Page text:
Side Thoughts from Simon Gergel…
April saw the first day since the industrial revolution that no coal was used to generate electricity for the UK’s national grid. The Financial Times reported that around 34% of power was generated from renewable sources, citing strong winds, with 18% from Nuclear and 47% from gas. The end of coal generation, if only for a day at this stage, is an important milepost in the energy transition from fossil fuels to renewables.
When investing in energy companies it is important to understand this issue. Although there is much debate about when we will reach peak oil demand, we are likely to see rising demand for gas for many years into the future. It was notable just how much gas was needed to replace coal completely in the system for one day.
We expect to see a similar story to unfold in the future around the globe. Although renewable generation is growing quickly, more gas generation will also be needed to displace “dirtier” coal power and meet the rising demand for electricity.
Prime minister Theresa May called a snap general election for June, despite her previous assurances that she would respect the spirit of the Fixed Term Parliament Act and see out a five-year term. She seems to be taking advantage of weaker opposition parties in an attempt to increase the Conservative majority, citing critical Brexit negotiations in the next few months. The pound reacted immediately to this announcement, with a strong rally, from a depressed level. A number of explanations were suggested by commentators, including speculative positioning against the pound. The most likely explanation for a stronger pound is that a bigger Conservative majority will allow the government to negotiate with the EU without having to constantly fear parliamentary rejection from either “hard-Brexit” or “pro-Remain” MPs
The stockmarket was little changed in the last month, with the FTSE All Share Index returning -0.4%, although the more domestic mid cap FTSE 250 index rose by 3.8%, on hopes that a stronger pound will boost consumer confidence and spending, by reducing the inflationary pressures from import prices. Among the larger sectors, the strongest performers included financial services, real estate and those which are heavily exposed to the domestic economy, such as retail and travel & leisure. The weakest sectors included pharmaceuticals, oil & gas, mining and telecommunications.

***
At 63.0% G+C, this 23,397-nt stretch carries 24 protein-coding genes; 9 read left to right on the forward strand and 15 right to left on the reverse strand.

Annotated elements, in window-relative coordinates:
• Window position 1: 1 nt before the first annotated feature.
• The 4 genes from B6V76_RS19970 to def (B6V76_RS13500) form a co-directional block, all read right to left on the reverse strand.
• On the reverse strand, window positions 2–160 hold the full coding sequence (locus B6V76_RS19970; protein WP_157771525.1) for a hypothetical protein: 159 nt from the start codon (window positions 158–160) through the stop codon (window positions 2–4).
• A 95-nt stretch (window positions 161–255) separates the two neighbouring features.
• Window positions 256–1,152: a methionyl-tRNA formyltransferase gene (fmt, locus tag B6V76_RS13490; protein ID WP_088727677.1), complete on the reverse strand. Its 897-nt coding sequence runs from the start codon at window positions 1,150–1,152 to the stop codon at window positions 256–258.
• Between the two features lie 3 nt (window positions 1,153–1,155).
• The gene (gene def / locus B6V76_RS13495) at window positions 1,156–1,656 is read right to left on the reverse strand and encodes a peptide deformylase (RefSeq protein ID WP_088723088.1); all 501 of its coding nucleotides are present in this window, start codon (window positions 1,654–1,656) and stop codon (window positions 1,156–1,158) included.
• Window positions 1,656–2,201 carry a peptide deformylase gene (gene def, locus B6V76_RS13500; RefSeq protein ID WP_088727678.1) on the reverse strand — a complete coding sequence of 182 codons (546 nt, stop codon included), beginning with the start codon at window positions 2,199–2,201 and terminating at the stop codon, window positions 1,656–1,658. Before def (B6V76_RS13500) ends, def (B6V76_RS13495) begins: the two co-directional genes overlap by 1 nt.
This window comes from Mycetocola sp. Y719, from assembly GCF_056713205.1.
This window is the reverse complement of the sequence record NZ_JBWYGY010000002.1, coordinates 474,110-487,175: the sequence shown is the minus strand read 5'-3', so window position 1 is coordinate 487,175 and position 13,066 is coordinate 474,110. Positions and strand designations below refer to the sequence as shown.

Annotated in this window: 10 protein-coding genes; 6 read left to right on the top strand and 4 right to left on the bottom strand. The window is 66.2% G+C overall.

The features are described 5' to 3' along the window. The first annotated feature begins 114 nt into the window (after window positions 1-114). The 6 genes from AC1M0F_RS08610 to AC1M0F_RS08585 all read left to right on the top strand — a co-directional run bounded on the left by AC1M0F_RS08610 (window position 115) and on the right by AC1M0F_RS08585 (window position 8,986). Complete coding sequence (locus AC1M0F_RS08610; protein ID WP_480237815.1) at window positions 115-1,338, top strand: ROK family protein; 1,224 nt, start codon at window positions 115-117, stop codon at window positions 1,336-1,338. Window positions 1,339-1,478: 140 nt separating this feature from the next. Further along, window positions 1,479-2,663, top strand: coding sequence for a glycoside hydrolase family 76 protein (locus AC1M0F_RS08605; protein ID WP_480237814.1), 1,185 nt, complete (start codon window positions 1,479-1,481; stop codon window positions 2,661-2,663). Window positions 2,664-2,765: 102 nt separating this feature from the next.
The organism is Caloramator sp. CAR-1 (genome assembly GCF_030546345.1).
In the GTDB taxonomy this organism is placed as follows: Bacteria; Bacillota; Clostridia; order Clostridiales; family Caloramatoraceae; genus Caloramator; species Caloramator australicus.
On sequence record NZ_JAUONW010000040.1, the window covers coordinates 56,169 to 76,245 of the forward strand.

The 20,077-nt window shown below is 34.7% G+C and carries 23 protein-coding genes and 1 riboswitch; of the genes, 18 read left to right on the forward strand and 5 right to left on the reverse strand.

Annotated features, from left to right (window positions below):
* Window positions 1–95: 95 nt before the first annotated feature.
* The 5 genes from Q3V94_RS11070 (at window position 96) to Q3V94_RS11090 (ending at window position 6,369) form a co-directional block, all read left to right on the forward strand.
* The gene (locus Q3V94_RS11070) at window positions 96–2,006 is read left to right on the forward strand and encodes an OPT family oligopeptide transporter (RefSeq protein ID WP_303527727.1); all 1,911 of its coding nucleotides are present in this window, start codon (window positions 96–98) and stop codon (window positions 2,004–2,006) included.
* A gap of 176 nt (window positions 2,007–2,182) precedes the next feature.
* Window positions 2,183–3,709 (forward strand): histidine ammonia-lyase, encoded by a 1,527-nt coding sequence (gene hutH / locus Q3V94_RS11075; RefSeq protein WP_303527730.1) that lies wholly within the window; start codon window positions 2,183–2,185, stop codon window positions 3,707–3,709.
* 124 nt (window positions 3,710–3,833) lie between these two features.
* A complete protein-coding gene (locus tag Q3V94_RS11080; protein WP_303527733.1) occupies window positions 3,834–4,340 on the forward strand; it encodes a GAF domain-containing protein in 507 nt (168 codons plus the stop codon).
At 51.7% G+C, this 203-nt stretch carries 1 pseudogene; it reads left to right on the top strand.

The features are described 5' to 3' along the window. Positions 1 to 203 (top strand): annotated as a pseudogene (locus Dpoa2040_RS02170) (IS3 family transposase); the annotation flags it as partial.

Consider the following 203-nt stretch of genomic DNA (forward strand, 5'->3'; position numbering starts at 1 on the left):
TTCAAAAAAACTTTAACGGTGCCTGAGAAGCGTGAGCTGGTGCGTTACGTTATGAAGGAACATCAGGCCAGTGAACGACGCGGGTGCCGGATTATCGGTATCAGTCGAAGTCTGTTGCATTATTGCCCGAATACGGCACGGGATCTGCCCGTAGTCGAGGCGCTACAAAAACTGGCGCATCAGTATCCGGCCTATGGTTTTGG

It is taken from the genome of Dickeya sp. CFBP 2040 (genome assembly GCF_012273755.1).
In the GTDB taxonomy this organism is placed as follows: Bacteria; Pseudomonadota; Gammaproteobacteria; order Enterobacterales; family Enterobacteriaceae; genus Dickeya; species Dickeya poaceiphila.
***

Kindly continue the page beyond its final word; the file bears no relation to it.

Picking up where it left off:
The Trust’s NAV returned 0.25%, ahead of the benchmark return of -0.4%. Investment performance was also ahead of the benchmark. Hostelworld shares rose significantly, and it was the biggest contributor to the portfolio’s outperformance, following encouraging results at the end of March. Equiniti and Standard Life also performed well. On the negative side, GlaxoSmithKline, UBM and Centrica underperformed. Centrica, owner of British Gas, was impacted by fears of government intervention in the energy pricing market.
We made new investments in the engineering sector. Meggitt is predominantly an aerospace and defence group, with a large proportion of highly profitable aftermarket revenues. The company stands to benefit from rising production levels of new aircraft models, where it has increasing content. The shares have de-rated in recent years, partly due to competition for aftermarket services which the company is now addressing more directly. Meggitt trades on a modest valuation, which does not reflect its improving growth prospects.
We have also made a small investment in Morgan Advanced Materials. This is a diversified engineering company which has particular expertise in the electrical and thermal properties of carbon and ceramic materials for specialist applications. Under new management, the business is being simplified and restructured to drive efficiencies which can be reinvested into research & development and sales capabilities to accelerate organic growth. The shares offer an average market yield but the potential for upwards revaluation as the strategy delivers. Elsewhere, we added to BHP Billiton and Kier as both these shares came back to cheaper levels.
We sold a large part of the investment in the online youth hostel booking company, Hostelworld. The shares have now risen approximately 70% since their float in late 2015 as well as paying significant dividends, and the valuation is less attractive. We took money out of a number of shares that have rallied significantly since we added to positions at depressed levels in the wake of the Brexit referendum, namely; Marks & Spencer, Lloyds and Balfour Beatty. We also took profits on CRH, Carnival, Aviva and Inmarsat, and reduced Centrica, where risks are rising in the energy supply market.
As we have said for some time, we find the best value within the stockmarket in selected mega cap companies like the oil majors and GlaxoSmithKline, as well as among recovery situations, where investors are not always willing to look through shorter-term trading issues at the intrinsic value of a business. In recent months we have increased exposure to industrial sectors, where we see scope for end market recovery, especially within aerospace, which stands to benefit from the roll out of new civil aerospace platforms and potentially higher defence spending.
For the latest portfolio breakdown, performance, dividend information, please visit www.merchantstrust.co.uk.
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